Intro to Social Work: Chapter 2 Lecture Notes
Intro to Social Work: Chapter 2 Lecture Notes Sowo 2000
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This 4 page Class Notes was uploaded by Emilee Tru on Friday January 22, 2016. The Class Notes belongs to Sowo 2000 at Auburn University taught by in Winter 2016. Since its upload, it has received 43 views. For similar materials see Introduction to social work in Social Work at Auburn University.
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Date Created: 01/22/16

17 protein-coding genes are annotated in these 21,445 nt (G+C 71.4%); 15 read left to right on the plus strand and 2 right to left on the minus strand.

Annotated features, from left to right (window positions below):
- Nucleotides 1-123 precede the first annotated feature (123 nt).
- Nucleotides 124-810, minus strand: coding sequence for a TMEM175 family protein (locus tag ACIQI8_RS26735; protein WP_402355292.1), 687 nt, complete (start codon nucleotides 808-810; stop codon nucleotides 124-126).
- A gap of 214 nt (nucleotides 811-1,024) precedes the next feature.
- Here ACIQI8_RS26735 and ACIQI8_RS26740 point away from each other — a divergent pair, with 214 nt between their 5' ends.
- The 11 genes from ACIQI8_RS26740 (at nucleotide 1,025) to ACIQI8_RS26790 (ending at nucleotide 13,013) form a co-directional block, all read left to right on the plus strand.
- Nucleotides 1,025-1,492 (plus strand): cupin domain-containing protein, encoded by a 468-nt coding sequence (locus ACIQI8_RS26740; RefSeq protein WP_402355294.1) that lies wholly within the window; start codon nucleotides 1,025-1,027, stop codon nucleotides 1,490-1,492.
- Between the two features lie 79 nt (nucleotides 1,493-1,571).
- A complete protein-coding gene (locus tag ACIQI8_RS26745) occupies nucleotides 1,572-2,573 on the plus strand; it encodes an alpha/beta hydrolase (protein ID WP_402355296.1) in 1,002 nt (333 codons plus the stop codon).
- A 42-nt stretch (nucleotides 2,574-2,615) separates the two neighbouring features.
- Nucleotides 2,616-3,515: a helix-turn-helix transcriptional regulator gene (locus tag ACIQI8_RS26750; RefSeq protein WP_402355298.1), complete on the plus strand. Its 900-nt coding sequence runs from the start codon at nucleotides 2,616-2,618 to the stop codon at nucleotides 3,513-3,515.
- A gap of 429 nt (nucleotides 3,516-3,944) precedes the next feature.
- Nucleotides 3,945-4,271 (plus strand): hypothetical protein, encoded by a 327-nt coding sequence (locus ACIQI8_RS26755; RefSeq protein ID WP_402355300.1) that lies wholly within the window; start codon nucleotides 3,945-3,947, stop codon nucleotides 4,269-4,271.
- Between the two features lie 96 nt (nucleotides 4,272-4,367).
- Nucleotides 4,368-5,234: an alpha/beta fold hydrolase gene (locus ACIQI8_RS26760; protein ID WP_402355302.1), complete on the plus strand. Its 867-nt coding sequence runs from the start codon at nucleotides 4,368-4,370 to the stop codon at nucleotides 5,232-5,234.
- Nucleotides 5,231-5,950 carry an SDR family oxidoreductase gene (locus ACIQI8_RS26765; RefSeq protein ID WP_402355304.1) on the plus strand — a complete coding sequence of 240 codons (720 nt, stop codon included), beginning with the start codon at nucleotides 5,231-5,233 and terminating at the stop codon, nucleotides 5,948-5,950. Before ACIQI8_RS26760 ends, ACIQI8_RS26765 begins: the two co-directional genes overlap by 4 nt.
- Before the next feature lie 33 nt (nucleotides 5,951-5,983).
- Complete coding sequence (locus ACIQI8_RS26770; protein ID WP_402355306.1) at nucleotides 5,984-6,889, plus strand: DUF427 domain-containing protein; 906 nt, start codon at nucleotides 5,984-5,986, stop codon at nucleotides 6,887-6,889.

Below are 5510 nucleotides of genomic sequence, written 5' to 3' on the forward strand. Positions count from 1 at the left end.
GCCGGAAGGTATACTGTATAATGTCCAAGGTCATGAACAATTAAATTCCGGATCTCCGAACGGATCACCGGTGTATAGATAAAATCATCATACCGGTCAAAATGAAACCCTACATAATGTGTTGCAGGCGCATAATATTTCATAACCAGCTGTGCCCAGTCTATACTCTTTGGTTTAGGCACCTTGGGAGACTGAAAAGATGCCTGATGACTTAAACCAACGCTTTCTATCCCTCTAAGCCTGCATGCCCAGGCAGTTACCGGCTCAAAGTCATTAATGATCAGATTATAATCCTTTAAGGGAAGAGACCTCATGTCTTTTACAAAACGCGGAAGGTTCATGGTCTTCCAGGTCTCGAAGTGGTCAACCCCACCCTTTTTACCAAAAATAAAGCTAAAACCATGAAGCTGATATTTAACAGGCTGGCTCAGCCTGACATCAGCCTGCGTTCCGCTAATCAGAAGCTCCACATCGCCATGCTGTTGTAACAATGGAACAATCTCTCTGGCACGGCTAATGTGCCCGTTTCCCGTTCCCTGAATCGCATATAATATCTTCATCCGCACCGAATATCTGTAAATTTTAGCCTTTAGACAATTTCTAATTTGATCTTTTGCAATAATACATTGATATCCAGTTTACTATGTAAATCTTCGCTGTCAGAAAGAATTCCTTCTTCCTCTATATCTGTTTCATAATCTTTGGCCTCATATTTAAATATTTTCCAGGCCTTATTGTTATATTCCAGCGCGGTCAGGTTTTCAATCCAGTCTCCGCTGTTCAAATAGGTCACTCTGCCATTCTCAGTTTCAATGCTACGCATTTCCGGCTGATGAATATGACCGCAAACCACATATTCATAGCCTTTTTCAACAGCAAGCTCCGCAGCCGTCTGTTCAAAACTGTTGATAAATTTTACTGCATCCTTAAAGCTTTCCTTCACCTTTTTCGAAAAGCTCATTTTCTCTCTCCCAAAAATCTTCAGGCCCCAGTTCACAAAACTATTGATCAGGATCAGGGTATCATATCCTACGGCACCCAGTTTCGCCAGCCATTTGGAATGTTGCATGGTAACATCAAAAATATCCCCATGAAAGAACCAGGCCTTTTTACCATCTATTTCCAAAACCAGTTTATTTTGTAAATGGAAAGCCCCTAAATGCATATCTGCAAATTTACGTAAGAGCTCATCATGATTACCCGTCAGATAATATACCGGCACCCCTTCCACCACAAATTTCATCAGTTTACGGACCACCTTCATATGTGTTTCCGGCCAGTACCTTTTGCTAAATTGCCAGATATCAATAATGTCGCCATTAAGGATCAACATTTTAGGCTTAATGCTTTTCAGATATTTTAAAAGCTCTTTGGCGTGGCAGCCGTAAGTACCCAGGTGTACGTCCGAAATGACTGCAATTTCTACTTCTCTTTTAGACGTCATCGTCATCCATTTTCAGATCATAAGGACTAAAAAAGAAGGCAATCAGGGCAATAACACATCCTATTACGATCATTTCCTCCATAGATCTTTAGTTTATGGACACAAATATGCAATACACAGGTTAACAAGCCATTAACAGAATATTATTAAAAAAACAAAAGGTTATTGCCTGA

Social work as a profession and career Lecture Social work vs. Psychology Similarities Practice professions At a graduate level, both are trained to provide psychotherapy Both may work in the same setting with the same client providing the same services In some cases, both can diagnose Differences Psychology focuses on internal issues as the source of problems while SW focuses on the person within the environment Psychology focuses on the individual as the target of the interventions while SW includes the individual and those in his/her environment Psychology administer and interpret psychological tests while SW don’t because not trained In some states psychologist can prescribe meds, SW can’t Clinical practice often requires a PhD. For psychologist while SW usually requires a MSW. In some states a BSW. Social work vs. Sociology Similarities Both are interested in the pattern of behaviors in people Differences Sociology is not a practice profession. SW is a practice profession Sociology is a social science that considers the population in the context of the community. While social work requires a wide variety of skills, the most basic skill all social workers must master the ability counsel clients effectively. The second most important skill is the ability to interact effectively with other groups and professionals in the area. Social workers must maintain an accurate perception of their own professional strengths and weaknesses. Generalist approach in training BSW programs are required to train their students in a generalist social work practice. MSW programs usually require students to select and study an area of specialization, such as family therapy, administration, corrections, and clinical social work. Problem solving steps: 1. Engagement 2. Assessment 3. Intervention or action 4. Evaluation Three levels of SW practice Micro working on a one on one basis with an individual Mezzo working with families and other small groups Macro working with organizations and communities or seeking changes in statures and social policies Casework/Case Management Helping individuals on a one on one basis to resolve personal and social problems What level of social work practice is this? Micro Provided in nearly every social welfare agency Encompasses a wide variety of activities o Counseling troubled youth o Connecting unemployed individuals to opportunities for education, training, and employment o Placing a child in foster care o Discharging patients from the hospital to a nursing home o Working as a probation officer o Working on a interdisciplinary team at an impatient psychiatric hospital o Connecting clients to community resources to satisfy unmet needs o Advocating for a client with their insurance provider Group work A method of social work which helps individual to enhance their social functioning through purposeful group experiences, and to cope more effectively with their personal, group or community problems. Group therapy Group psychotherapy or group therapy is a form of psychotherapy in which one or more therapists threat a small group of clients together as a group. Substance abuse, major depression, terminal illness, victims of rape, parenting, anger, eating disorders Advantages Helper therapy principle Group pressure for effective change Efficient with times and resources Family Therapy Group therapy aimed at helping families improve their communication, interactions, behavior, and emotional problems. What area of practice is this? Parent – child Marital conflict Extended family Community organization Stimulate and assist the local community to evaluate, plan, and coordinate efforts to provide for the community’s health, welfare, and recreation needs. Social workers working in this area of practice act as a catalyst in stimulating and encouraging community action Administration/Management Social workers engaged in administrative practice are typically directing the overall program of a social service agency. Setting agency and program objectives Analyzing social conditions in the community Making decisions related to what services will be provided Managing personnel Administering financial aspects of the organization Monitoring progress towards organizational goals Adapting the organization to improve effectiveness and efficiency Work to influence social policy and change into social services Strength’s Perspective Why is it important to identify a client’s strengths? Empower the client to find their own strengths 5 Principles that guide the strengths perspective 1. Every individual, group, family, and community has strengths 2. Trauma and abuse, illness and struggle may be injurious, but they may also be sources of challenge and opportunity. 3. Assume that you do not know the upper limits of the capacity to grow and change and take individual, group, and community aspirations seriously 4. We best serve clients by collaborating with them 5. Every environment is full of resources Major benefit of tis approach is the focus on resources and assets that already exist and empower the client to use those to confront their challenges. Know yourself first Social workers with a high level of self awareness are more effective in their role with clients Remember: the ability to effectively counsel a client is a key skill needed to be competent social worker!
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